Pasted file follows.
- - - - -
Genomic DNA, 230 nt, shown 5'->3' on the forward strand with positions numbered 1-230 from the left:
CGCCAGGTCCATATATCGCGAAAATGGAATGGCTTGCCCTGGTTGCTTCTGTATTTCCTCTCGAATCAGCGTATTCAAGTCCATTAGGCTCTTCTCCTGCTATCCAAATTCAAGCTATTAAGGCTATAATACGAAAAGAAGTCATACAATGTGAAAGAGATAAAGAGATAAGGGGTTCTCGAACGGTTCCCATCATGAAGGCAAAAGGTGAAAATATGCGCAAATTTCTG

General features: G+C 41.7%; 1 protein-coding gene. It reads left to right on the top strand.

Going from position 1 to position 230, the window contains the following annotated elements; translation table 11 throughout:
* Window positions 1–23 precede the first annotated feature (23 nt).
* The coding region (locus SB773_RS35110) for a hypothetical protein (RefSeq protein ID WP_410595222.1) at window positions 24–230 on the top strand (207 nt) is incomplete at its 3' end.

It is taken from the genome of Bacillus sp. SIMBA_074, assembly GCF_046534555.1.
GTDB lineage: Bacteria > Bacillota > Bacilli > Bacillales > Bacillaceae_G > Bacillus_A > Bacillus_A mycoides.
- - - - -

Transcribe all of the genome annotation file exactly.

Genomic DNA, 230 nt, shown 5'->3' on the forward strand with positions numbered 1-230 from the left:
CGCCAGGTCCATATATCGCGAAAATGGAATGGCTTGCCCTGGTTGCTTCTGTATTTCCTCTCGAATCAGCGTATTCAAGTCCATTAGGCTCTTCTCCTGCTATCCAAATTCAAGCTATTAAGGCTATAATACGAAAAGAAGTCATACAATGTGAAAGAGATAAAGAGATAAGGGGTTCTCGAACGGTTCCCATCATGAAGGCAAAAGGTGAAAATATGCGCAAATTTCTG

General features: G+C 41.7%; 1 protein-coding gene. It reads left to right on the top strand.

Going from position 1 to position 230, the window contains the following annotated elements; translation table 11 throughout:
* Window positions 1–23 precede the first annotated feature (23 nt).
* The coding region (locus SB773_RS35110) for a hypothetical protein (RefSeq protein ID WP_410595222.1) at window positions 24–230 on the top strand (207 nt) is incomplete at its 3' end.

It is taken from the genome of Bacillus sp. SIMBA_074, assembly GCF_046534555.1.
GTDB lineage: Bacteria > Bacillota > Bacilli > Bacillales > Bacillaceae_G > Bacillus_A > Bacillus_A mycoides.